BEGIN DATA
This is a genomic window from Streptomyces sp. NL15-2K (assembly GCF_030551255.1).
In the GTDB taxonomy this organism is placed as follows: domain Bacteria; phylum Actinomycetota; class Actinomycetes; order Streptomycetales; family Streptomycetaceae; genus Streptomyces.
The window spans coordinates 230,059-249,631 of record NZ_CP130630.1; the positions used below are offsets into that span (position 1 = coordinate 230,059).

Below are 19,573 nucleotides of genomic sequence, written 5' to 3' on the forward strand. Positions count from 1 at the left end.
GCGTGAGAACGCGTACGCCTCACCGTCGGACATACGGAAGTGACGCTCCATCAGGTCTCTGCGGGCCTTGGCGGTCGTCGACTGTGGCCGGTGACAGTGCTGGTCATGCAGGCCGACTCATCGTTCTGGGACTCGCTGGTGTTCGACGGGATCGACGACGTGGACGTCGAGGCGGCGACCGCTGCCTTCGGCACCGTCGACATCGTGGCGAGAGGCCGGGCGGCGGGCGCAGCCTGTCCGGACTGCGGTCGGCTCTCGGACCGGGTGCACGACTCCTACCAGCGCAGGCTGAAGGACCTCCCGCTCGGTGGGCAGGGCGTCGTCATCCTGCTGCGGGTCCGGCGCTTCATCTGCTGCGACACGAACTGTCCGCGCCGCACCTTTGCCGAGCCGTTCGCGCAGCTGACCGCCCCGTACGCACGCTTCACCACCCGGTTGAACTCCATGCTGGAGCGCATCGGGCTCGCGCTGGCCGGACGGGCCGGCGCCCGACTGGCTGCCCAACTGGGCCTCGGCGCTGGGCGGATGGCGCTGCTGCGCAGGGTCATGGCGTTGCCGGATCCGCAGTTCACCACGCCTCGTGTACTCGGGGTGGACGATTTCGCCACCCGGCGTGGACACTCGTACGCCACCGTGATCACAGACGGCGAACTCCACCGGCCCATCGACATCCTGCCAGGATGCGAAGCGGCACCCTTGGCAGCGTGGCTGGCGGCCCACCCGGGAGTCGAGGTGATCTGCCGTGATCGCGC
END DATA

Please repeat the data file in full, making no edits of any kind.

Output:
This is a genomic window from Streptomyces sp. NL15-2K (assembly GCF_030551255.1).
In the GTDB taxonomy this organism is placed as follows: domain Bacteria; phylum Actinomycetota; class Actinomycetes; order Streptomycetales; family Streptomycetaceae; genus Streptomyces.
The window spans coordinates 230,059-249,631 of record NZ_CP130630.1; the positions used below are offsets into that span (position 1 = coordinate 230,059).

Below are 19,573 nucleotides of genomic sequence, written 5' to 3' on the forward strand. Positions count from 1 at the left end.
GCGTGAGAACGCGTACGCCTCACCGTCGGACATACGGAAGTGACGCTCCATCAGGTCTCTGCGGGCCTTGGCGGTCGTCGACTGTGGCCGGTGACAGTGCTGGTCATGCAGGCCGACTCATCGTTCTGGGACTCGCTGGTGTTCGACGGGATCGACGACGTGGACGTCGAGGCGGCGACCGCTGCCTTCGGCACCGTCGACATCGTGGCGAGAGGCCGGGCGGCGGGCGCAGCCTGTCCGGACTGCGGTCGGCTCTCGGACCGGGTGCACGACTCCTACCAGCGCAGGCTGAAGGACCTCCCGCTCGGTGGGCAGGGCGTCGTCATCCTGCTGCGGGTCCGGCGCTTCATCTGCTGCGACACGAACTGTCCGCGCCGCACCTTTGCCGAGCCGTTCGCGCAGCTGACCGCCCCGTACGCACGCTTCACCACCCGGTTGAACTCCATGCTGGAGCGCATCGGGCTCGCGCTGGCCGGACGGGCCGGCGCCCGACTGGCTGCCCAACTGGGCCTCGGCGCTGGGCGGATGGCGCTGCTGCGCAGGGTCATGGCGTTGCCGGATCCGCAGTTCACCACGCCTCGTGTACTCGGGGTGGACGATTTCGCCACCCGGCGTGGACACTCGTACGCCACCGTGATCACAGACGGCGAACTCCACCGGCCCATCGACATCCTGCCAGGATGCGAAGCGGCACCCTTGGCAGCGTGGCTGGCGGCCCACCCGGGAGTCGAGGTGATCTGCCGTGATCGCGC